But Bob Corsi, former assistant deputy chief of staff for manpower, personnel and services for the Air Force, said OPM needs to do more.
“You have to require that organizations have a human capital strategy, a strategic plan, which forces them to look at the current workforce, what’s coming down the pike and require them to use analytics to get really smarter on the front end of this so they can actually get the right talent,” he said.
Yet as some have argued, the problem goes deeper than that. Most agencies lack the human resources talent they once had to lend their expertise and help agency managers solve employee problems.
“No corporation in the world would have a human resources office that does not serve as the principle advisor to its operating units on issues like hiring, on issues like separation,” Valdez said. “Unfortunately, what’s happened with OPM is that they delegated much of the authorities to the agencies on transactional issues, how you hire, etc. But there wasn’t a concurrent upgrading of OPM to serve as that corporate advisor.”
Most federal managers simply can’t digest and understand Title 5 or the hundreds of pages of OPM guidance, Valdez said, holding up thick bounds of the agency’s written material for the subcommittee to see.
“They should be providing to agencies advice about how to manage their workforces and make it easier for them to do that,” Valdez said.
Dealing with poor performers has been a sticking point for many members of Congress in recent years, who argue that agency managers often fail to deal with poor performers and when they do, it simply takes too long to fire them.
“When poor performers are not dealt with, it is never because the civil service laws or procedures are too difficult to navigate, but rather because some managers either do not want to take the time and effort to properly document poor performance and remove or demote poor performers or because they lack the knowledge, skills and ability to do that,” Cox said in his written testimony.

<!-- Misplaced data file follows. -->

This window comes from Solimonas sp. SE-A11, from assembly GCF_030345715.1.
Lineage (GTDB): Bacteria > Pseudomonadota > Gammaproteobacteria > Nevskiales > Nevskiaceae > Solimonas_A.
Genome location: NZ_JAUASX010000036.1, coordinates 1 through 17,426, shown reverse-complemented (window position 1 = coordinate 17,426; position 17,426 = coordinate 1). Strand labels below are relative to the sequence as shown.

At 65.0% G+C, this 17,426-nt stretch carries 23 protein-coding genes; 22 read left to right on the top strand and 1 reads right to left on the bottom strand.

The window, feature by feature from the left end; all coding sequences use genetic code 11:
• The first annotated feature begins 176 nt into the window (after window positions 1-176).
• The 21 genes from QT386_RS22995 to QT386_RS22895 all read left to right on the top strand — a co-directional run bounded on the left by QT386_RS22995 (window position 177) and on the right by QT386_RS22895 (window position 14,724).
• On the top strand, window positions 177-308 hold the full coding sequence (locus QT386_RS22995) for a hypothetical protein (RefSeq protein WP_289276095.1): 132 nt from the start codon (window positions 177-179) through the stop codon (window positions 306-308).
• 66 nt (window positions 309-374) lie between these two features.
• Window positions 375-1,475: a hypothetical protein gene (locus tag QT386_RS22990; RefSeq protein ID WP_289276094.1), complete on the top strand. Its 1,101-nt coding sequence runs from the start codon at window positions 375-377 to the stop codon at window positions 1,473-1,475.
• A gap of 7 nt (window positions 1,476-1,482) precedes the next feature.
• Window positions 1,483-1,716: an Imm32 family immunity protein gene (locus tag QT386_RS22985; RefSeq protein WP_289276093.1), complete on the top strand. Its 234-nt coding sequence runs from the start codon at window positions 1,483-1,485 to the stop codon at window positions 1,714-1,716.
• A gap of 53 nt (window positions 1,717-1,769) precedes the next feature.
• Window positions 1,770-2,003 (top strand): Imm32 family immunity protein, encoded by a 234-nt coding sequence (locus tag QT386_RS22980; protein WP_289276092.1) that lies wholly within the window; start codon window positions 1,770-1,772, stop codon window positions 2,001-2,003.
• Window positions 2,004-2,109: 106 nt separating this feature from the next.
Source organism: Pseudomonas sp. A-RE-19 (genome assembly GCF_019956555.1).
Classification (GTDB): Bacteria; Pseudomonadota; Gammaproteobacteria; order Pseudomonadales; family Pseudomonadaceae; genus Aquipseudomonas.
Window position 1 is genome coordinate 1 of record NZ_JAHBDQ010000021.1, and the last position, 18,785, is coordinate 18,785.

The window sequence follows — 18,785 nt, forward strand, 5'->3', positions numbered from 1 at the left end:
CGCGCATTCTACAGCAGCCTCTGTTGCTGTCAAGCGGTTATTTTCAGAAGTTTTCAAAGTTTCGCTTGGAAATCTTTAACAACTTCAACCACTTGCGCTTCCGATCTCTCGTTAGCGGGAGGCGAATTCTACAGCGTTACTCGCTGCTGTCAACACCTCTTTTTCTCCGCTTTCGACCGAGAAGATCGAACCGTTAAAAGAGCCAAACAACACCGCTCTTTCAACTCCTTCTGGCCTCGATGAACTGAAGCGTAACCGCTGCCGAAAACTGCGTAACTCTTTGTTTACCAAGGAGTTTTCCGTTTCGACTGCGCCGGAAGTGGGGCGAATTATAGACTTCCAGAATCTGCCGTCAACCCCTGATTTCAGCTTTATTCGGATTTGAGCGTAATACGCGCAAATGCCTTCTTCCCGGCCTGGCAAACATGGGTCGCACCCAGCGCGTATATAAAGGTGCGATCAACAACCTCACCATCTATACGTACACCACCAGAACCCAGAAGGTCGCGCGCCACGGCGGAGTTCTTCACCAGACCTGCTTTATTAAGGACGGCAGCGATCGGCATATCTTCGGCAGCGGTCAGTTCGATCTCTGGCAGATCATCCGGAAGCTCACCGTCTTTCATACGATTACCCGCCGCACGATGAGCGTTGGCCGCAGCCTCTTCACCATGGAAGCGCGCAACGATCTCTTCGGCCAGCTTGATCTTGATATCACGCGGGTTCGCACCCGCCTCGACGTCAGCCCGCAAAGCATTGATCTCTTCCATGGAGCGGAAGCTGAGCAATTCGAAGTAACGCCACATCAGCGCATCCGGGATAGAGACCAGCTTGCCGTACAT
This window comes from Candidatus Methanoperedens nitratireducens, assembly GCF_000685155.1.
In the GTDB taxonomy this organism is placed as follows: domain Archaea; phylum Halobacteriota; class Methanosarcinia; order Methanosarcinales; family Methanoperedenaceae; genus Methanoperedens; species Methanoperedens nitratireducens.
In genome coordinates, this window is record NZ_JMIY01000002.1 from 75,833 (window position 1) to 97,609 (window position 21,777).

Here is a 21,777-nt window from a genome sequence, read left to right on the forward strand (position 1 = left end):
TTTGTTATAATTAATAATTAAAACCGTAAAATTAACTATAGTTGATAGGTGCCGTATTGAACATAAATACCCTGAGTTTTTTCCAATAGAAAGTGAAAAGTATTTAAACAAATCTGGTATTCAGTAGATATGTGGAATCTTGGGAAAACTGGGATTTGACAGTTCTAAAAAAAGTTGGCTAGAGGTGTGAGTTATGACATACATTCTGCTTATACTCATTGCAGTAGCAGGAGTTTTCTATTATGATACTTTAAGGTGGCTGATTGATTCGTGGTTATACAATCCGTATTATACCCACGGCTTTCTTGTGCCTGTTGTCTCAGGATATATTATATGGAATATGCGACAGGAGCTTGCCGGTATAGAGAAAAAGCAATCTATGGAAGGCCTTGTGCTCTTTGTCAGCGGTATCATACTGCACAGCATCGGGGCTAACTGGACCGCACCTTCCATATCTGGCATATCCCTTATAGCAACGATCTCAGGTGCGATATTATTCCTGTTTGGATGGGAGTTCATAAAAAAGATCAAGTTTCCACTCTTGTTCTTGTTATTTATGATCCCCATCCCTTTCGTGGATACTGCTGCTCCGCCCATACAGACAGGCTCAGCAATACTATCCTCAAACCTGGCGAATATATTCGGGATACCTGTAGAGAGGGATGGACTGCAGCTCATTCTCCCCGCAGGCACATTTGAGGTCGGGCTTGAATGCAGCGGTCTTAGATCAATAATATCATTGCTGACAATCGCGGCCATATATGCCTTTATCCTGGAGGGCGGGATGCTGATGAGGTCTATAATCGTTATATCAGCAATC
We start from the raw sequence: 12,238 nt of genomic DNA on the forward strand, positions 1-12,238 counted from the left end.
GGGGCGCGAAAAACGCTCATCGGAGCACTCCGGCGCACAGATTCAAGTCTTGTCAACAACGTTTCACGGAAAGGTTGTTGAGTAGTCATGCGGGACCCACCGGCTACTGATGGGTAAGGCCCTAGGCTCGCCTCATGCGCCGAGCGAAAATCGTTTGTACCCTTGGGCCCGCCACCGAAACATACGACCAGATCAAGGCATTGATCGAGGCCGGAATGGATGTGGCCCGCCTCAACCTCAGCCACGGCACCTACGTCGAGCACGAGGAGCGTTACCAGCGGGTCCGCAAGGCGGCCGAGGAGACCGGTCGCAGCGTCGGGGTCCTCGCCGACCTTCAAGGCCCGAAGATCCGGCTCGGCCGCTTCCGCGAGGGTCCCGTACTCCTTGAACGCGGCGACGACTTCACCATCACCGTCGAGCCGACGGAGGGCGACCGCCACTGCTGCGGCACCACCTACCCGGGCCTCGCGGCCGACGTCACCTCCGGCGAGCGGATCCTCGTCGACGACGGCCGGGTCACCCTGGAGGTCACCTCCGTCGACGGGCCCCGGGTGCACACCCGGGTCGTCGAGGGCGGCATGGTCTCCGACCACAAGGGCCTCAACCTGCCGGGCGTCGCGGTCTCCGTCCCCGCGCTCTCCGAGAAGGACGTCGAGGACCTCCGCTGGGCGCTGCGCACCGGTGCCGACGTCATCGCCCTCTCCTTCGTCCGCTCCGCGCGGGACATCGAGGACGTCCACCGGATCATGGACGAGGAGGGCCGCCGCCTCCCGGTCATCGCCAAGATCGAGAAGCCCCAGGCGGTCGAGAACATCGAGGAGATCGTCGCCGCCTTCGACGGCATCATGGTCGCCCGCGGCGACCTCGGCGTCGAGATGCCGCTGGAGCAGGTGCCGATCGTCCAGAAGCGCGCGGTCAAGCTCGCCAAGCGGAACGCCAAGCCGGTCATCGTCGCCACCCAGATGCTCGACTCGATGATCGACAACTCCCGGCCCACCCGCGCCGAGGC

Most senior executives and managers aren’t held accountable in their own performance reviews to make sure they deal with poor performers properly, a point that Lankford said he hoped to discuss with OPM.
“It is considered to be too much trouble to deal with poor performers,” Valdez said. “You have so many constraints on your time that you just want to make these things go away.”
Others argued that extending the probationary period from one year to two would help managers get a better handle on an employee’s performance.
Yet Sen. Heidi Heitkamp (D-N.D.) disagreed.
“It would never have taken me two years to know that I had somebody I didn’t need in my workforce,” she said. “To suggest that this is the end-all and be-all is problematic to me. It may in fact be that this person would be a wonderful person with the right supervisory skills could in fact emerge as one of the best employees you have.”
Heitkamp said she planned to reintroduce the Federal Supervisor Training Act this Congress. The bill would give senior executives and supervisors more clear guidelines on best management practices.
But nearly all the witnesses agreed: not every high-performing employee is destined for federal management.
“We bring people in on a technical side,” said Renee Johnson, national president for the Federal Management Association. “They’re very good at that. We move them into management and they may not have management skill sets to be successful in managing, but they feel like that’s the only way they can continue to progress their careers.”